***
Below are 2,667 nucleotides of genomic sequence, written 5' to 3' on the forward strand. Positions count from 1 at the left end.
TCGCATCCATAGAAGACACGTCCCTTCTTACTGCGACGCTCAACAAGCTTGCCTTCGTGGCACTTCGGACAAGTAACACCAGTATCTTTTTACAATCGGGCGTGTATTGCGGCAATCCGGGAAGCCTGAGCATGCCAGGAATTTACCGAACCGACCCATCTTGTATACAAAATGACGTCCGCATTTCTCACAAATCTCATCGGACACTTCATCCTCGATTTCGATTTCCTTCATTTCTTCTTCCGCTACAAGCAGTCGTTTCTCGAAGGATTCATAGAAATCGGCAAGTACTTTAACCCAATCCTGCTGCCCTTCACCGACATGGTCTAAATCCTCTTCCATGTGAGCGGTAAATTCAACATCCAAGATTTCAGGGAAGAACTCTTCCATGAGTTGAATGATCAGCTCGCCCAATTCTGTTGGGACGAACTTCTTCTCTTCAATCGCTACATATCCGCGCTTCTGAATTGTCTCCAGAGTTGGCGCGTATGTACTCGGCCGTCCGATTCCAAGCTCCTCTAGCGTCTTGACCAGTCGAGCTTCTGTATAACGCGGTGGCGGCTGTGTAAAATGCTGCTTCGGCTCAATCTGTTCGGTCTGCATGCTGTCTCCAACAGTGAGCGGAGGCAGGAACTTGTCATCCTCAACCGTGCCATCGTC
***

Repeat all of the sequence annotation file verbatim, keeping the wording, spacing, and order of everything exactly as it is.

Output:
Below are 2,667 nucleotides of genomic sequence, written 5' to 3' on the forward strand. Positions count from 1 at the left end.
TCGCATCCATAGAAGACACGTCCCTTCTTACTGCGACGCTCAACAAGCTTGCCTTCGTGGCACTTCGGACAAGTAACACCAGTATCTTTTTACAATCGGGCGTGTATTGCGGCAATCCGGGAAGCCTGAGCATGCCAGGAATTTACCGAACCGACCCATCTTGTATACAAAATGACGTCCGCATTTCTCACAAATCTCATCGGACACTTCATCCTCGATTTCGATTTCCTTCATTTCTTCTTCCGCTACAAGCAGTCGTTTCTCGAAGGATTCATAGAAATCGGCAAGTACTTTAACCCAATCCTGCTGCCCTTCACCGACATGGTCTAAATCCTCTTCCATGTGAGCGGTAAATTCAACATCCAAGATTTCAGGGAAGAACTCTTCCATGAGTTGAATGATCAGCTCGCCCAATTCTGTTGGGACGAACTTCTTCTCTTCAATCGCTACATATCCGCGCTTCTGAATTGTCTCCAGAGTTGGCGCGTATGTACTCGGCCGTCCGATTCCAAGCTCCTCTAGCGTCTTGACCAGTCGAGCTTCTGTATAACGCGGTGGCGGCTGTGTAAAATGCTGCTTCGGCTCAATCTGTTCGGTCTGCATGCTGTCTCCAACAGTGAGCGGAGGCAGGAACTTGTCATCCTCAACCGTGCCATCGTC